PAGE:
Many Democrats are nostalgic for Barack Obama’s 2008 presidential campaign — for the passion, the clarity, the bliss-to-be-alive fervor. They argue that these things are missing in a cautious and emotionless White House. But, of course, the Obama campaign, like all presidential campaigns, was built on a series of fictions. . . .I would like to think that this is true, and I would like to think that it is a good thing. One of the reasons I supported Obama from the beginning of the primaries was a sense that he was a thoughtful man who would govern thoughtfully. To read that he is doing so is pleasing. But you never know about these leaked accounts of how wonderful life is on the inside. If things start to go badly for Obama, the leaks could start to portray endless dithering and petty backbiting and what not. On the whole, though, based on what I know of Obama and some of his advisers, I suspect that this is reasonably accurate.
All presidents have to adjust to these realities when they move to the White House. The only surprise with President Obama is how enthusiastically he has made the transition. He’s political, like any president, but he seems to vastly prefer the grays of governing to the simplicities of the campaign.
The election revolved around passionate rallies. The Obama White House revolves around a culture of debate. He leads long, analytic discussions, which bring competing arguments to the fore. He sometimes seems to preside over the arguments like a judge settling a lawsuit.
His policies are often a balance as he tries to accommodate different points of view. He doesn’t generally issue edicts. In matters foreign and domestic, he seems to spend a lot of time coaxing people along. His governing style, in short, is biased toward complexity.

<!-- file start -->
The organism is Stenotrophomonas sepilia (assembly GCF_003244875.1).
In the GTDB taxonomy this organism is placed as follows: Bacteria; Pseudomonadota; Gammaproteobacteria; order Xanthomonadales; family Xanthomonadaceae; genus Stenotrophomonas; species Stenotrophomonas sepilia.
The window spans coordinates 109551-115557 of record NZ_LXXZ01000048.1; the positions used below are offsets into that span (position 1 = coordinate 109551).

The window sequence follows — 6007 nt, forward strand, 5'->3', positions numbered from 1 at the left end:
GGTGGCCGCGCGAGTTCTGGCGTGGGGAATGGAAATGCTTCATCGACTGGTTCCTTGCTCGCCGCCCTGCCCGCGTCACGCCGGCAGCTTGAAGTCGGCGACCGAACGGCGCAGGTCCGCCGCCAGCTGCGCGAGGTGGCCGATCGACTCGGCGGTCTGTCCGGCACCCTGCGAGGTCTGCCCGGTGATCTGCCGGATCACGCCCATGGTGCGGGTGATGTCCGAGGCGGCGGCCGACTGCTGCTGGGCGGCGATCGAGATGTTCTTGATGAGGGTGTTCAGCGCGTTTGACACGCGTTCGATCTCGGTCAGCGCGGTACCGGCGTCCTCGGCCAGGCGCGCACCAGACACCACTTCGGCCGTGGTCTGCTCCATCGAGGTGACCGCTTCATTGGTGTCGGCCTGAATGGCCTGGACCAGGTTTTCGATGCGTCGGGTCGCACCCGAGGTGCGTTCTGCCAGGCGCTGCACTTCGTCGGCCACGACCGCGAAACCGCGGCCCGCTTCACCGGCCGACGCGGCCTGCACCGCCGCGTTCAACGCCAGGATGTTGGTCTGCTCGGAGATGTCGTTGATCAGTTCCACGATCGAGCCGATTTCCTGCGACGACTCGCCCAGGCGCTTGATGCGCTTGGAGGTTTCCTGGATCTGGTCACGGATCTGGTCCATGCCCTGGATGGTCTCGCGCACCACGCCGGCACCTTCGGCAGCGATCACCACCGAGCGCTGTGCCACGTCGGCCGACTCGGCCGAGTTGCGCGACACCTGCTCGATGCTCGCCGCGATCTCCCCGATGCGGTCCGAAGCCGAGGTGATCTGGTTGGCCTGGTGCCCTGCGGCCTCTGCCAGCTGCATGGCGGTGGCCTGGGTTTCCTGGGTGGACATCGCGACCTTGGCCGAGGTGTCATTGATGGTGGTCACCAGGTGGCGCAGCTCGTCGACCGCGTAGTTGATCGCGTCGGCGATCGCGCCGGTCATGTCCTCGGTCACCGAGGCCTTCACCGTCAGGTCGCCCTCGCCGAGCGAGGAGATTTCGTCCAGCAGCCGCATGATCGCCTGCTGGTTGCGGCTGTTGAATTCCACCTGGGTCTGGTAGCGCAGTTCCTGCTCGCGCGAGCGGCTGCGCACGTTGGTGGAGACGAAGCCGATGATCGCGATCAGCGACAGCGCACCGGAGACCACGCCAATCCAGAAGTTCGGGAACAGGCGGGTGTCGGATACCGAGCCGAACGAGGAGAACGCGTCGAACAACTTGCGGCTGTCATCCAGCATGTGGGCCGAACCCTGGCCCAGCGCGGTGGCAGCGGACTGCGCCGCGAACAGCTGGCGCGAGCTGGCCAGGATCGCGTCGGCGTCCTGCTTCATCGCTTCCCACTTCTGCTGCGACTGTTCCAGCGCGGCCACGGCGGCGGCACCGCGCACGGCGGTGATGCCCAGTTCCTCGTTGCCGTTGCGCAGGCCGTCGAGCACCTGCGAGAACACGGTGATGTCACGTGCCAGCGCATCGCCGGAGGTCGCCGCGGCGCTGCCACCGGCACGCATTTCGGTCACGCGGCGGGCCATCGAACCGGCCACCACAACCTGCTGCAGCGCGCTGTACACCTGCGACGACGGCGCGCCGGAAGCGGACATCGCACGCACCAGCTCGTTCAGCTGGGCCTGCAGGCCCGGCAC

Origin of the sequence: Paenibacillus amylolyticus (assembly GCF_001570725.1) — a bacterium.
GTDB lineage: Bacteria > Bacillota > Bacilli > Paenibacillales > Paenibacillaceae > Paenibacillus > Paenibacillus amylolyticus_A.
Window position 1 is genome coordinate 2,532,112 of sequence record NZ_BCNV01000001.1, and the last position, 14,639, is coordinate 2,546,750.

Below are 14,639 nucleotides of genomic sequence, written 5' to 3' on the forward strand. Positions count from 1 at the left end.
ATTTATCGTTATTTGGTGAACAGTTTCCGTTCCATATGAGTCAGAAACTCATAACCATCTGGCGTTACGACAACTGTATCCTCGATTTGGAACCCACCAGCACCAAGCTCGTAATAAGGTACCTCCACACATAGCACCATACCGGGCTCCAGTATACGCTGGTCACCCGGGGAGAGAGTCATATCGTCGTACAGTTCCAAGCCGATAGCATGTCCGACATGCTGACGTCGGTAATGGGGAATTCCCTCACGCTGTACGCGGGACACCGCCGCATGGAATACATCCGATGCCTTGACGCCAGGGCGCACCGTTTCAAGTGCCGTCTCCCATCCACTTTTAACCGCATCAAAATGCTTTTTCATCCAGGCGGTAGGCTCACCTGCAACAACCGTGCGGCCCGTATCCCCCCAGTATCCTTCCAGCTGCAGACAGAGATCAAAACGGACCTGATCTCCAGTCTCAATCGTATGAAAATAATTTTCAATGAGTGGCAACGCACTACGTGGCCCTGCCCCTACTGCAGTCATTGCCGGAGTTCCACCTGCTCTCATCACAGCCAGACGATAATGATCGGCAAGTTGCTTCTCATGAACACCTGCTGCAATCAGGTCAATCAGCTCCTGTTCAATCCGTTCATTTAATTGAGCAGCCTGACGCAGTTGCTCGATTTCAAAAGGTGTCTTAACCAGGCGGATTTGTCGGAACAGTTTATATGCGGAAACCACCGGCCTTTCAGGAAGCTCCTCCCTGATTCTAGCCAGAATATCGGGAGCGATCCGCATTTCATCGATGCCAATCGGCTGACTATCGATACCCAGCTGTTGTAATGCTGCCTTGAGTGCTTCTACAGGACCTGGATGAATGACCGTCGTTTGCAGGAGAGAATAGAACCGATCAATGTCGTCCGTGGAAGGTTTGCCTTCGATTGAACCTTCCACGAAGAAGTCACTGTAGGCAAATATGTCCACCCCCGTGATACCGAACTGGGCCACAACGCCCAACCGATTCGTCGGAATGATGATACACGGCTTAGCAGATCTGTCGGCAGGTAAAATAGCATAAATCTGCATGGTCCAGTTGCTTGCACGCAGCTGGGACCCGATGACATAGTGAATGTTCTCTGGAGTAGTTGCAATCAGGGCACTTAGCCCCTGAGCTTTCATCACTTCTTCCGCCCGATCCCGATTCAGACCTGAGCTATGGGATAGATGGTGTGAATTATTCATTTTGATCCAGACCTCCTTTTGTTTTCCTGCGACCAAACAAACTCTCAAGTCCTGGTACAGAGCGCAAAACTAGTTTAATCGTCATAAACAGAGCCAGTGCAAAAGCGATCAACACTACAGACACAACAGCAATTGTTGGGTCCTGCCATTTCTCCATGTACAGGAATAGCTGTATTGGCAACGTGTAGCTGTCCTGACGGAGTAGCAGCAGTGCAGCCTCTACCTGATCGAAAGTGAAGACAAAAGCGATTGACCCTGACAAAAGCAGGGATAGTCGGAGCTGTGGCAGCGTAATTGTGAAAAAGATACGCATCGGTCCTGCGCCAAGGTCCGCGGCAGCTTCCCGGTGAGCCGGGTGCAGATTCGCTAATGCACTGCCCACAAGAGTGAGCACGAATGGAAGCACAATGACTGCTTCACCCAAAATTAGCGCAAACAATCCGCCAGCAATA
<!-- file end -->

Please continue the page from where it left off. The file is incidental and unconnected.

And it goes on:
The real question is whether this works. Governing in a democracy is only half about getting the policies right, because providing services is only half of what governments do. A big part of the function of government, and the President in particular, is to make people feel better. Successful Presidents make people feel like somebody cares about their problems and is trying to help, like their voices are heard, like they are part of something bigger than themselves, like being an American is a good thing. As a relentlessly analytical, policy-obsessed intellectual, I rarely think in those terms myself. But I think most of my compatriots do. So I wonder if the kind of politicians I admire myself are really the best for the country. The most famous Presidents of the 20th century -- Roosevelt, Kennedy, Reagan -- brought something else to the job quite separate from competent management. Their appeal was emotional and fundamentally irrational.
I suspect that Obama will never inspire that sort of emotional devotion, except from middle class blacks. Whether he can achieve important things for the country without that emotional connection to the people -- health reform, greenhouse gas limits, a strong economic rebound -- remains to be seen, and it will be a real test of whether dispassionate, intellectual government can work in America.